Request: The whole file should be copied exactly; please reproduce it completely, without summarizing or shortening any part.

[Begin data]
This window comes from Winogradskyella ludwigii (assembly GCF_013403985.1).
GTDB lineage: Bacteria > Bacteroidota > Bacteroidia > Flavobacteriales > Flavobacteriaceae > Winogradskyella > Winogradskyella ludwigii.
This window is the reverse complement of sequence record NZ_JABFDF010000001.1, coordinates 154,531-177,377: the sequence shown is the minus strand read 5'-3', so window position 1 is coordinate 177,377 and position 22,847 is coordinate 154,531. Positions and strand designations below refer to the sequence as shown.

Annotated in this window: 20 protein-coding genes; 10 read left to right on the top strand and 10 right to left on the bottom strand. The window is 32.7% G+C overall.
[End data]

This window comes from Winogradskyella ludwigii (assembly GCF_013403985.1).
GTDB lineage: Bacteria > Bacteroidota > Bacteroidia > Flavobacteriales > Flavobacteriaceae > Winogradskyella > Winogradskyella ludwigii.
This window is the reverse complement of sequence record NZ_JABFDF010000001.1, coordinates 154,531-177,377: the sequence shown is the minus strand read 5'-3', so window position 1 is coordinate 177,377 and position 22,847 is coordinate 154,531. Positions and strand designations below refer to the sequence as shown.

Annotated in this window: 20 protein-coding genes; 10 read left to right on the top strand and 10 right to left on the bottom strand. The window is 32.7% G+C overall.